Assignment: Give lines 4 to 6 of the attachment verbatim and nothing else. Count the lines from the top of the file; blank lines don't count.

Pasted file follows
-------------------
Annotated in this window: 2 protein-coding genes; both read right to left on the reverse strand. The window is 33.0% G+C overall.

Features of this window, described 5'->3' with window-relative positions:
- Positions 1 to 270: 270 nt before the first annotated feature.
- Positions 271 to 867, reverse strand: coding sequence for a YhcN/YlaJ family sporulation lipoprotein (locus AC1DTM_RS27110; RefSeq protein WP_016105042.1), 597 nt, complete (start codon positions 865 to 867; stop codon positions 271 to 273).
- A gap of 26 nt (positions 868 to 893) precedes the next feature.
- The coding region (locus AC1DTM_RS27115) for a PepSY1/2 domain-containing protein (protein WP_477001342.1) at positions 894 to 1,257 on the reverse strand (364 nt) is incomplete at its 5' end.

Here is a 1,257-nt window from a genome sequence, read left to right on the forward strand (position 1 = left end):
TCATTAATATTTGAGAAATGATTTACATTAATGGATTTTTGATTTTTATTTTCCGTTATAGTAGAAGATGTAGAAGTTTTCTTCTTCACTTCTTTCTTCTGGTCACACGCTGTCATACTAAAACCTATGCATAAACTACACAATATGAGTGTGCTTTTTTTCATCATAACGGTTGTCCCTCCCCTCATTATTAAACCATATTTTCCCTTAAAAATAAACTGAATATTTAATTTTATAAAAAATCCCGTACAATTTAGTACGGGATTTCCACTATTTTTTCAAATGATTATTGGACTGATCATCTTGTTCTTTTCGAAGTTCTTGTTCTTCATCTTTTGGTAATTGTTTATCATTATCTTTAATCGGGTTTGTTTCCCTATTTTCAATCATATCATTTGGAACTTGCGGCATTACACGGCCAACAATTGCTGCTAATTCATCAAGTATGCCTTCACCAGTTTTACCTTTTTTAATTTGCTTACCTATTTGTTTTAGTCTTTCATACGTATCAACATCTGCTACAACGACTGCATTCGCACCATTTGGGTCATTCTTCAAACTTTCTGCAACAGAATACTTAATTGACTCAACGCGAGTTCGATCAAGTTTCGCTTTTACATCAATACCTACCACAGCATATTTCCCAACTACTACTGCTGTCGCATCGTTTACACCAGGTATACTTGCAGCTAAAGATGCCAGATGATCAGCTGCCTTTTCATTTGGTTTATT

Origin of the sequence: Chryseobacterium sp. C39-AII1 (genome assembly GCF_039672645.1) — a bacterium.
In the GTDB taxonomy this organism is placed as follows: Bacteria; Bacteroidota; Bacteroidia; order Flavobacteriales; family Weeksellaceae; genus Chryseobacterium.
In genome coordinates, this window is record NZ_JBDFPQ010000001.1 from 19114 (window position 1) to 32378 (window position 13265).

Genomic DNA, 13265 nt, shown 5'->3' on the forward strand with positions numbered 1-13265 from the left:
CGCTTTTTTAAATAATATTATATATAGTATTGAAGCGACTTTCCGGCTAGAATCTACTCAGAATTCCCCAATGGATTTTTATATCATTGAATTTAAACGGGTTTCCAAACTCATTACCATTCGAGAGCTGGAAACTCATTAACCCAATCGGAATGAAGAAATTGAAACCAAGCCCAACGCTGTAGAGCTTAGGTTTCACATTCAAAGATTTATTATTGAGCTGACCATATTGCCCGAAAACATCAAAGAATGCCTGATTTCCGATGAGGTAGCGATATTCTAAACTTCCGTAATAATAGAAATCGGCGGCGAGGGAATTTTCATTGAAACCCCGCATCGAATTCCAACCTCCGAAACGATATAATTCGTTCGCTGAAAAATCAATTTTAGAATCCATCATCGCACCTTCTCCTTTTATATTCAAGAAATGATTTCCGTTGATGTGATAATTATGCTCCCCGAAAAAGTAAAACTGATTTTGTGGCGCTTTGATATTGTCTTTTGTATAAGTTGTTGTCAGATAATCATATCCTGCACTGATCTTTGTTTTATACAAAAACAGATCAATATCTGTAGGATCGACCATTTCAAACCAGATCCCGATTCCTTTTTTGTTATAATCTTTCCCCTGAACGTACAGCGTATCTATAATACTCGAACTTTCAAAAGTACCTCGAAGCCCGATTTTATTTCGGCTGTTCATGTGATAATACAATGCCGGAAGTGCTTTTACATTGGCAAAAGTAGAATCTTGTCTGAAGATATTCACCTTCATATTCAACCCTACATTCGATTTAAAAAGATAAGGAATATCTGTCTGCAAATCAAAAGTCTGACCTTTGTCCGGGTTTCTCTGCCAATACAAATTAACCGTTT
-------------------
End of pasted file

- Positions 271 to 867, reverse strand: coding sequence for a YhcN/YlaJ family sporulation lipoprotein (locus AC1DTM_RS27110; RefSeq protein WP_016105042.1), 597 nt, complete (start codon positions 865 to 867; stop codon positions 271 to 273).
- A gap of 26 nt (positions 868 to 893) precedes the next feature.
- The coding region (locus AC1DTM_RS27115) for a PepSY1/2 domain-containing protein (protein WP_477001342.1) at positions 894 to 1,257 on the reverse strand (364 nt) is incomplete at its 5' end.